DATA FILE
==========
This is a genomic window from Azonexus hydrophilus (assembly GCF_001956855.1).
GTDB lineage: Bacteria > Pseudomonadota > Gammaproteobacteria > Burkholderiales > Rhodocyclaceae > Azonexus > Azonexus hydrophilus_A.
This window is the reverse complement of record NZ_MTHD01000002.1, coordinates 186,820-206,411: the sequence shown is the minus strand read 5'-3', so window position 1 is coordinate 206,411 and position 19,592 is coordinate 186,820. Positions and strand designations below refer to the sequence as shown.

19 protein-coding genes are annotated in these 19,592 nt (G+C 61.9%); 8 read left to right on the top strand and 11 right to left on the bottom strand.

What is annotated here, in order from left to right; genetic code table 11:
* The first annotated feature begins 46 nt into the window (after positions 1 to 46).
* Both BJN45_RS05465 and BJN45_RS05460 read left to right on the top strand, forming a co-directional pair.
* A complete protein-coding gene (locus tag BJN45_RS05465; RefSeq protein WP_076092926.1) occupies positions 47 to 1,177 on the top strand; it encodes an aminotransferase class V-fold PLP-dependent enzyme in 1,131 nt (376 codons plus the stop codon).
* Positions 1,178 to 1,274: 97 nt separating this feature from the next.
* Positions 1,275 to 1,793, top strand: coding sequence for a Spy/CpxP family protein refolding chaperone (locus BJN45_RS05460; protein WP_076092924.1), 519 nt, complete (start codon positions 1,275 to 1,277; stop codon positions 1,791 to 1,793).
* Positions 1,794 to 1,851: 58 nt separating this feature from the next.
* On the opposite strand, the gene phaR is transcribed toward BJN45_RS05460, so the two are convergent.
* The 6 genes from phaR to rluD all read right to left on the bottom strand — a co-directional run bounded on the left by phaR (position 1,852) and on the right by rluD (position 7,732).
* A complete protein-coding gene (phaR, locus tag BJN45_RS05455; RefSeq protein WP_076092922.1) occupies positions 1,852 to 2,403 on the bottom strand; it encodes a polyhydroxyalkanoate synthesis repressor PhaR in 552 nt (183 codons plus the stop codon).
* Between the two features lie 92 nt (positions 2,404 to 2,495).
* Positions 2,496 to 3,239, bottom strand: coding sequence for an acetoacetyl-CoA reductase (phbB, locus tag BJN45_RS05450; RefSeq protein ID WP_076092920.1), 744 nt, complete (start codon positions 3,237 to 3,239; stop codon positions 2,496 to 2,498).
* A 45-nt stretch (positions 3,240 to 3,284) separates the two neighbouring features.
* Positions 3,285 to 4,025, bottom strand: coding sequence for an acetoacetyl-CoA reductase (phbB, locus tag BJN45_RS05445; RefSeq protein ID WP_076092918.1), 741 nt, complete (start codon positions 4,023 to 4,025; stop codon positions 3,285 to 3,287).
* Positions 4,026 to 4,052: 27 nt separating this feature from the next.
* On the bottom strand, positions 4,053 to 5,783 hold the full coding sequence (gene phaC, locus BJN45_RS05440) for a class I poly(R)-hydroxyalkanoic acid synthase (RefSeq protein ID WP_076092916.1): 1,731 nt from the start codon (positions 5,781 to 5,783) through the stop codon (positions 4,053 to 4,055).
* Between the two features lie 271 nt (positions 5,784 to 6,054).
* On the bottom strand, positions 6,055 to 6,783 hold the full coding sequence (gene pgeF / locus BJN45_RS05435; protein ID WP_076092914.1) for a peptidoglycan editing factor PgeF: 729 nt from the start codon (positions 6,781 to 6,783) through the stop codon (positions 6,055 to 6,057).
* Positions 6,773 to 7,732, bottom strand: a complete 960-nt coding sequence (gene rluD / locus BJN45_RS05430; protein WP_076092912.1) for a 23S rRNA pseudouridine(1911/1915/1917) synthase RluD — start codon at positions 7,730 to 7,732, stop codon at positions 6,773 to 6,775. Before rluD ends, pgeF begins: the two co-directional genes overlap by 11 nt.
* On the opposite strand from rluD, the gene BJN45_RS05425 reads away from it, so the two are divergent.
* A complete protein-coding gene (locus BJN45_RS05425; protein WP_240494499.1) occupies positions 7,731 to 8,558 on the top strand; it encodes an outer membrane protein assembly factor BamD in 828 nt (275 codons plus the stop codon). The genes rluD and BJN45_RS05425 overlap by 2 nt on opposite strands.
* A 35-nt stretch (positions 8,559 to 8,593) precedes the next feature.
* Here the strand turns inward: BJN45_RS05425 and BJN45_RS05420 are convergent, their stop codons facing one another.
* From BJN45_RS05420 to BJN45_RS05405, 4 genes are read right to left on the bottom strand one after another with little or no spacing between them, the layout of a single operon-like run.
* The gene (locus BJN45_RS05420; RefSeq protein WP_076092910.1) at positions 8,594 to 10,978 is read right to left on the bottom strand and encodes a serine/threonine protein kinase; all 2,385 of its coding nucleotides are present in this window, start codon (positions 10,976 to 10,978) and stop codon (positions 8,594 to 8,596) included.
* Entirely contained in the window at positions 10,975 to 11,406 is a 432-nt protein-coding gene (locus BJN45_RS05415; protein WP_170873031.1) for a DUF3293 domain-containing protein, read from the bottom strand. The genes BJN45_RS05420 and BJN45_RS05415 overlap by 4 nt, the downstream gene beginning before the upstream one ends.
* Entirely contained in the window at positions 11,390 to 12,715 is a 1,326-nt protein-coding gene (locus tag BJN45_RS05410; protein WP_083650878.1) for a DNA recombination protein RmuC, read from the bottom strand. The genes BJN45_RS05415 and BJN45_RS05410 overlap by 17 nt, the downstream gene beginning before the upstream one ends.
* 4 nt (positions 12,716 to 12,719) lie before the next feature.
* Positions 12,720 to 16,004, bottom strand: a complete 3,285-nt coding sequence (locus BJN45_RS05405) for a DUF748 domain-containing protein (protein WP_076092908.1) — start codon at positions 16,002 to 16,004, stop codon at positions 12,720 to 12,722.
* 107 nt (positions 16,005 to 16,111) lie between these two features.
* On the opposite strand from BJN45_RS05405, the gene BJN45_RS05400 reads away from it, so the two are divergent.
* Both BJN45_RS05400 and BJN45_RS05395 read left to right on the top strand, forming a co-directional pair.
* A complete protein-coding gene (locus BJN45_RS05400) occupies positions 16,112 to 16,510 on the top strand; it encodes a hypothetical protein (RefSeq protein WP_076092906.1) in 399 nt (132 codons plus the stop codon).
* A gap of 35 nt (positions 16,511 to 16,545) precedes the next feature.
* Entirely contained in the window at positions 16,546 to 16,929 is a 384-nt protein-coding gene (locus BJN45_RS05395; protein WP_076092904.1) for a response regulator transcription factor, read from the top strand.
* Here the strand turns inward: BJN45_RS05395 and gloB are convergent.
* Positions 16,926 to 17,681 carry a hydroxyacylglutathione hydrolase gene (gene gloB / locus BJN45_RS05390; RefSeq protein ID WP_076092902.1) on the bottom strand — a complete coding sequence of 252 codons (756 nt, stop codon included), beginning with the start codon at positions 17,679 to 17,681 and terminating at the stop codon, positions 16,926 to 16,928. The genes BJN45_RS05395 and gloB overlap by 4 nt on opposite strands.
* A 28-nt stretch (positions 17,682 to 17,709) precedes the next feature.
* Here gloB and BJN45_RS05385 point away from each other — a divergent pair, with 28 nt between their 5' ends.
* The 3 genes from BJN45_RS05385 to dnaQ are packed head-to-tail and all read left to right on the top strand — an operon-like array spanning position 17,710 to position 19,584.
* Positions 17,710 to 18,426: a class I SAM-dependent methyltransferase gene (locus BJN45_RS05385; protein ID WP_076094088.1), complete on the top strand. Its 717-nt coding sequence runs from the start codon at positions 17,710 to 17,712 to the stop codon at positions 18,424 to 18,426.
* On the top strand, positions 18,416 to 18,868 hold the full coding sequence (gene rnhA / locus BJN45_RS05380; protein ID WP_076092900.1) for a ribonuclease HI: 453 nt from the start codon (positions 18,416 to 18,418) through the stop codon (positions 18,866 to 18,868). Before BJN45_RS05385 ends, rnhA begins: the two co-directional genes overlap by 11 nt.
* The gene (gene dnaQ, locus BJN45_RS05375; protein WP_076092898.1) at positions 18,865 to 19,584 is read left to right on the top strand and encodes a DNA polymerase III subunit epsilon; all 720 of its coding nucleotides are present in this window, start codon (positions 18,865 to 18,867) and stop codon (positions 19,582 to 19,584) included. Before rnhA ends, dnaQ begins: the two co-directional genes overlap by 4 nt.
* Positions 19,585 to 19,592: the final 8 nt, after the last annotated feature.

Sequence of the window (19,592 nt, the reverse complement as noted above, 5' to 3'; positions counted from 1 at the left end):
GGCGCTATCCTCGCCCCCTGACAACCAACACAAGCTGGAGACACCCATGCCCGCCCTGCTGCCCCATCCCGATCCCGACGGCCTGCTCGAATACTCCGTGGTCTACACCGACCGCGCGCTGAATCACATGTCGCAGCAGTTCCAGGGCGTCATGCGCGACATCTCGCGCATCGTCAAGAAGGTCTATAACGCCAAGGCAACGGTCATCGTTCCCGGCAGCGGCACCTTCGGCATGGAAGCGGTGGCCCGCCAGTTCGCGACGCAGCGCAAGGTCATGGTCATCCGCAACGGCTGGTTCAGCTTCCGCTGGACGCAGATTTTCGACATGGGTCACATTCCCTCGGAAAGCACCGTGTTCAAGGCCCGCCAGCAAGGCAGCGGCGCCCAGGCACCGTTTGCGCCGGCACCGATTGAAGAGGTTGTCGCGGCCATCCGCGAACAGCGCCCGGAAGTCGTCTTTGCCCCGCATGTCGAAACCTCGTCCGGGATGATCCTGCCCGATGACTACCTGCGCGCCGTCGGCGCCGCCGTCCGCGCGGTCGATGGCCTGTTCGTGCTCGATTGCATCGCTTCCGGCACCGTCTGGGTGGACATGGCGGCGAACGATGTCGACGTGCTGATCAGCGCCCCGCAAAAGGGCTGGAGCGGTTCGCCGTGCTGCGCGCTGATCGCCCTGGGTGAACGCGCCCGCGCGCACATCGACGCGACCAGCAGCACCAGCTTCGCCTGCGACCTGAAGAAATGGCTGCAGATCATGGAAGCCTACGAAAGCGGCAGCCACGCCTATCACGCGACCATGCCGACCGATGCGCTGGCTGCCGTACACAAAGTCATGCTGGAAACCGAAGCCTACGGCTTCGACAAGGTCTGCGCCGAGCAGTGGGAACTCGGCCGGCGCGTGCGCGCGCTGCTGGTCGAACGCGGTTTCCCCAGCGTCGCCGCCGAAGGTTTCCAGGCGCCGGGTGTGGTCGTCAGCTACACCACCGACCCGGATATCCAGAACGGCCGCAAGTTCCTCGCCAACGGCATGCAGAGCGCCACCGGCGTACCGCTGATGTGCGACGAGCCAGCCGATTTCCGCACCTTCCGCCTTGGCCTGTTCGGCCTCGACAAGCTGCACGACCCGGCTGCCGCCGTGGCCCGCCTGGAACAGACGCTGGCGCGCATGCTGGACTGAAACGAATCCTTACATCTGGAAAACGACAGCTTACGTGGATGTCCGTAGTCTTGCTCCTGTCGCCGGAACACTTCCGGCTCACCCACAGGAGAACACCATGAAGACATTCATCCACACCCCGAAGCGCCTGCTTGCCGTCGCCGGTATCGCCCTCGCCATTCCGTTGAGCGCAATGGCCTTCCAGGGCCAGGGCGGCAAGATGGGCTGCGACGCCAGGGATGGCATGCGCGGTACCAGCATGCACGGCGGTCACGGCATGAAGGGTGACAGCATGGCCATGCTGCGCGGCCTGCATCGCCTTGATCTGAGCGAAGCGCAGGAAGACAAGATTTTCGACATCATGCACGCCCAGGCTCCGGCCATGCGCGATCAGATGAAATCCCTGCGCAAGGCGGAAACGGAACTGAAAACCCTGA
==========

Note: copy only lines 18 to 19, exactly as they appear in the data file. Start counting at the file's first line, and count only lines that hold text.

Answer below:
* Positions 3,285 to 4,025, bottom strand: coding sequence for an acetoacetyl-CoA reductase (phbB, locus tag BJN45_RS05445; RefSeq protein ID WP_076092918.1), 741 nt, complete (start codon positions 4,023 to 4,025; stop codon positions 3,285 to 3,287).
* Positions 4,026 to 4,052: 27 nt separating this feature from the next.